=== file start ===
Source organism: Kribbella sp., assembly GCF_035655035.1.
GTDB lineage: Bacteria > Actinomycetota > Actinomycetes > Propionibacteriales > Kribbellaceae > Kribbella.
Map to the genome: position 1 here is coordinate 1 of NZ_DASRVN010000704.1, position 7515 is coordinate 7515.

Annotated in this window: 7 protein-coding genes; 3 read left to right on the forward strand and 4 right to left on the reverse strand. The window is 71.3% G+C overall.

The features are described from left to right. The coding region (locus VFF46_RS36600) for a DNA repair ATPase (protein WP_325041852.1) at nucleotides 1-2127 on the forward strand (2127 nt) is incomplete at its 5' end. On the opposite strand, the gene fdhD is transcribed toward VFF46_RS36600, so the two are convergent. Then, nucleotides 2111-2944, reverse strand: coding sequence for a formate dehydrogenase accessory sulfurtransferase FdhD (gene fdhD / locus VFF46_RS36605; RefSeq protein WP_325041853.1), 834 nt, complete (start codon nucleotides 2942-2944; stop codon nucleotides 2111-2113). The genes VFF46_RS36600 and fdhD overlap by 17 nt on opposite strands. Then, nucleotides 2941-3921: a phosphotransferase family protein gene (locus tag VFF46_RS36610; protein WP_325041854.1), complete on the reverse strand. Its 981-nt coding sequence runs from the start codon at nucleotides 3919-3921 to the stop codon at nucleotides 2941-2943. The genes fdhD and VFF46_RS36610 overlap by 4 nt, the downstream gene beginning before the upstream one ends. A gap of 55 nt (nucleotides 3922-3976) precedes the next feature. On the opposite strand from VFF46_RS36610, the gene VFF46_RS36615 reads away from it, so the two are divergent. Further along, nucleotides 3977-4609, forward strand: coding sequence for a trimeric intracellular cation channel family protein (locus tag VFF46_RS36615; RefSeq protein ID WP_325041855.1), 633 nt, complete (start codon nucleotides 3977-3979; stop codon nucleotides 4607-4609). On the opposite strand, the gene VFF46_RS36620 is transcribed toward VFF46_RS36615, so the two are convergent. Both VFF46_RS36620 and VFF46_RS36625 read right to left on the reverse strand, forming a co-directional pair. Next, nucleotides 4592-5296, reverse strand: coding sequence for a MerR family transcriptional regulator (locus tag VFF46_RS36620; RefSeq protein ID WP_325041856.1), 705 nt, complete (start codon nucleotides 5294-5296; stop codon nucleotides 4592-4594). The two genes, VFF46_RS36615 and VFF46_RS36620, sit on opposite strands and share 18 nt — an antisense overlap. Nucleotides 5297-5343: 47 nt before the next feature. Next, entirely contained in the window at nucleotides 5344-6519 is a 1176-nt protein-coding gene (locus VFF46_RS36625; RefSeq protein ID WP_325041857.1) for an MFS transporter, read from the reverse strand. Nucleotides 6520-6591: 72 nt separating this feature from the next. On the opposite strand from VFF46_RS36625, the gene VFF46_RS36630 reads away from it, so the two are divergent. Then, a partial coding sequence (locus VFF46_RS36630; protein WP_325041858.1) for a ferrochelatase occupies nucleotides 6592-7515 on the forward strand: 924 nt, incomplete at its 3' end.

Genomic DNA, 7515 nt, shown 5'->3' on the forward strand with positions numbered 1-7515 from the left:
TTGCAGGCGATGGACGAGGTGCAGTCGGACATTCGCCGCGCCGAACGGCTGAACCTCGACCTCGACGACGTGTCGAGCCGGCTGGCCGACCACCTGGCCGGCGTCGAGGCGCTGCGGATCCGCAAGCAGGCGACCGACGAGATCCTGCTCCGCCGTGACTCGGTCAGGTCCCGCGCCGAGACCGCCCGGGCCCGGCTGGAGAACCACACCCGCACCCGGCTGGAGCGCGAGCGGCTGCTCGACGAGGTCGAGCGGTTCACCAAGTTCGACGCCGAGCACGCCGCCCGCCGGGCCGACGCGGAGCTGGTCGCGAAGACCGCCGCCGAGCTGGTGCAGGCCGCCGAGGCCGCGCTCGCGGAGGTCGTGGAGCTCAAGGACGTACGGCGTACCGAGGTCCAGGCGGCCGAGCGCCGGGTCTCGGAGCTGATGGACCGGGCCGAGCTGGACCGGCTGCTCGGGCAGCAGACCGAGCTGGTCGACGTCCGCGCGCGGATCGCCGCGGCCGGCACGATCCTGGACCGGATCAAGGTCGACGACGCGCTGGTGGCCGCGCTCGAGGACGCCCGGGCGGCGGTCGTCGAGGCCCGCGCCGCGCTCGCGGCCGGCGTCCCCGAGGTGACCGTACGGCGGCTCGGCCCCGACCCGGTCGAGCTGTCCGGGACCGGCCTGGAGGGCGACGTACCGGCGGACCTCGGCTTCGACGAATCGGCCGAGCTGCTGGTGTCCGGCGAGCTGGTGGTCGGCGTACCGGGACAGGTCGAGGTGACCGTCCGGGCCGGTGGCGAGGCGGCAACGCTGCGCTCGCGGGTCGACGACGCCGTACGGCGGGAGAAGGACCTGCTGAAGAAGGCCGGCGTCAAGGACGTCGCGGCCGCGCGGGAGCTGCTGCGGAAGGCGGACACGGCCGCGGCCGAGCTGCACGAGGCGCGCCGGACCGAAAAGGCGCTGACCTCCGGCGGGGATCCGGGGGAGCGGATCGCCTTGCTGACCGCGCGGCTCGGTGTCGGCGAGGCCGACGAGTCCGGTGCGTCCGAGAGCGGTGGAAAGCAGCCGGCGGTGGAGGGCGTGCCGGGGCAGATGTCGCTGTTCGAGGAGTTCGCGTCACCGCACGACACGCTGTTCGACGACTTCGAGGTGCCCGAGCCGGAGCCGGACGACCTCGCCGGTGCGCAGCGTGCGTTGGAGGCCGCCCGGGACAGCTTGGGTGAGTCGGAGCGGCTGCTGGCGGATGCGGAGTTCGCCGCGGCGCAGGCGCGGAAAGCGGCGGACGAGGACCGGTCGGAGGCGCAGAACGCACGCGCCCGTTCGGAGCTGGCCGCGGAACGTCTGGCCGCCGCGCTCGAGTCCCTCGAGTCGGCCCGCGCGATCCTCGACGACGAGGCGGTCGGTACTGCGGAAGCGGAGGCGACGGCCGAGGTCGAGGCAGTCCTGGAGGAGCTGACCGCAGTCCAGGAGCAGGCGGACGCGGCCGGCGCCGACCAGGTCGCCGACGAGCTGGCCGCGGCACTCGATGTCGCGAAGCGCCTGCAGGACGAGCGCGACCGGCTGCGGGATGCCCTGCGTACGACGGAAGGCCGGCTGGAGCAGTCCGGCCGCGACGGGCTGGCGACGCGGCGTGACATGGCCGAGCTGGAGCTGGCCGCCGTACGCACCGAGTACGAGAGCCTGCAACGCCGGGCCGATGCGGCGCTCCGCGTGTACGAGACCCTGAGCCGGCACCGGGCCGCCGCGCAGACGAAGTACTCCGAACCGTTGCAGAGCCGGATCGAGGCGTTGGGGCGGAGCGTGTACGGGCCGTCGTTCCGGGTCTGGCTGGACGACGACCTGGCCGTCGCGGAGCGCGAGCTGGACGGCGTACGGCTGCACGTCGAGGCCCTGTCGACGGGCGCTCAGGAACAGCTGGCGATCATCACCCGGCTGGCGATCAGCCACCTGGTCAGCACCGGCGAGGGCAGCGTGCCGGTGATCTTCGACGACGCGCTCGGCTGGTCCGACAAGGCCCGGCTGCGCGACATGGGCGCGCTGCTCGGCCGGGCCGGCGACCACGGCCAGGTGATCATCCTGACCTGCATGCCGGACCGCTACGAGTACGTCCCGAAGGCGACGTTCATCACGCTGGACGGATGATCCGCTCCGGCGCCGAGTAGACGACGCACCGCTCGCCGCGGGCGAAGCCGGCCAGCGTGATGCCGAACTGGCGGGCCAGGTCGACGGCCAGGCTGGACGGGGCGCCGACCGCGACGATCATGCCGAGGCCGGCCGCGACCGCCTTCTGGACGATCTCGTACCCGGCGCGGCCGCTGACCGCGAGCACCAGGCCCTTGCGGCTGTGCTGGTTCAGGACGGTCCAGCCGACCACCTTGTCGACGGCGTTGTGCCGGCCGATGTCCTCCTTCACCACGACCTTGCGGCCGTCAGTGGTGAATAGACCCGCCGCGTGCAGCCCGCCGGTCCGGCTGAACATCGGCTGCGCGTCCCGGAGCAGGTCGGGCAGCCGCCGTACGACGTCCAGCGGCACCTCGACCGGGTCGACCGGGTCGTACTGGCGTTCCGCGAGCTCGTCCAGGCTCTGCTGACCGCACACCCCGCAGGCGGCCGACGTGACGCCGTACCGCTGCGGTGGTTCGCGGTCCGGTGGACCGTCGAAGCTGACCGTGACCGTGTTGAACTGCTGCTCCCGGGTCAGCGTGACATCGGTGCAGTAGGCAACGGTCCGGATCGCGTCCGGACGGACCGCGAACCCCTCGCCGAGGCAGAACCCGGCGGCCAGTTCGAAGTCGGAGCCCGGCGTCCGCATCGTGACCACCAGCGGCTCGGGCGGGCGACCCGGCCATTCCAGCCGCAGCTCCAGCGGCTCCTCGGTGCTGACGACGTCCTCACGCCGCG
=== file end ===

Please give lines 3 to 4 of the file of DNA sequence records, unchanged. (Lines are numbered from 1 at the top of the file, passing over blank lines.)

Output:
Map to the genome: position 1 here is coordinate 1 of NZ_DASRVN010000704.1, position 7515 is coordinate 7515.

Annotated in this window: 7 protein-coding genes; 3 read left to right on the forward strand and 4 right to left on the reverse strand. The window is 71.3% G+C overall.